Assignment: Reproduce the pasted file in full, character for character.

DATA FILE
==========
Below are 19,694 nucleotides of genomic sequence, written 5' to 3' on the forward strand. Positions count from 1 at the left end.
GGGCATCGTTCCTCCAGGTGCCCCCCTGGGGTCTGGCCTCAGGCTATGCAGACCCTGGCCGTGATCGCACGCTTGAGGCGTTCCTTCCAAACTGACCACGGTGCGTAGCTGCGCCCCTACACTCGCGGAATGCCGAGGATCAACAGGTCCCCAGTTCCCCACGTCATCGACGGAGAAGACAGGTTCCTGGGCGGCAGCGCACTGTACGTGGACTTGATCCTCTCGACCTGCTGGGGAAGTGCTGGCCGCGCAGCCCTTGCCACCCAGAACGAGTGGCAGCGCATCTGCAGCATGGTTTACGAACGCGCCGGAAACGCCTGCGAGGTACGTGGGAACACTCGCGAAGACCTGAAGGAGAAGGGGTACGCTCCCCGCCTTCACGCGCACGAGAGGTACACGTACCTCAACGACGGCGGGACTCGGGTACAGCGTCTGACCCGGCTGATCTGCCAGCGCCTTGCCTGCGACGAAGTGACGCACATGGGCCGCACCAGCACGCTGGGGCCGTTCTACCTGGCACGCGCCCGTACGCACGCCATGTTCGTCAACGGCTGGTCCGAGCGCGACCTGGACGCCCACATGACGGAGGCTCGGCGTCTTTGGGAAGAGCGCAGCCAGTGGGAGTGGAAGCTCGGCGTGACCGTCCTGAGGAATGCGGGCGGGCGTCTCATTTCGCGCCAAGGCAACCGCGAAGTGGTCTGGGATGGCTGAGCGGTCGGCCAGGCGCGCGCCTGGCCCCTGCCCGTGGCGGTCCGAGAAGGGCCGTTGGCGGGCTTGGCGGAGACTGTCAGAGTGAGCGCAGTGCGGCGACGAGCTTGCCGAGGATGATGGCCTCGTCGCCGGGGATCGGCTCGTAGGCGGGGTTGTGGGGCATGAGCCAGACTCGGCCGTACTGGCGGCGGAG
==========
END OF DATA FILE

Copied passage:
Below are 19,694 nucleotides of genomic sequence, written 5' to 3' on the forward strand. Positions count from 1 at the left end.
GGGCATCGTTCCTCCAGGTGCCCCCCTGGGGTCTGGCCTCAGGCTATGCAGACCCTGGCCGTGATCGCACGCTTGAGGCGTTCCTTCCAAACTGACCACGGTGCGTAGCTGCGCCCCTACACTCGCGGAATGCCGAGGATCAACAGGTCCCCAGTTCCCCACGTCATCGACGGAGAAGACAGGTTCCTGGGCGGCAGCGCACTGTACGTGGACTTGATCCTCTCGACCTGCTGGGGAAGTGCTGGCCGCGCAGCCCTTGCCACCCAGAACGAGTGGCAGCGCATCTGCAGCATGGTTTACGAACGCGCCGGAAACGCCTGCGAGGTACGTGGGAACACTCGCGAAGACCTGAAGGAGAAGGGGTACGCTCCCCGCCTTCACGCGCACGAGAGGTACACGTACCTCAACGACGGCGGGACTCGGGTACAGCGTCTGACCCGGCTGATCTGCCAGCGCCTTGCCTGCGACGAAGTGACGCACATGGGCCGCACCAGCACGCTGGGGCCGTTCTACCTGGCACGCGCCCGTACGCACGCCATGTTCGTCAACGGCTGGTCCGAGCGCGACCTGGACGCCCACATGACGGAGGCTCGGCGTCTTTGGGAAGAGCGCAGCCAGTGGGAGTGGAAGCTCGGCGTGACCGTCCTGAGGAATGCGGGCGGGCGTCTCATTTCGCGCCAAGGCAACCGCGAAGTGGTCTGGGATGGCTGAGCGGTCGGCCAGGCGCGCGCCTGGCCCCTGCCCGTGGCGGTCCGAGAAGGGCCGTTGGCGGGCTTGGCGGAGACTGTCAGAGTGAGCGCAGTGCGGCGACGAGCTTGCCGAGGATGATGGCCTCGTCGCCGGGGATCGGCTCGTAGGCGGGGTTGTGGGGCATGAGCCAGACTCGGCCGTACTGGCGGCGGAG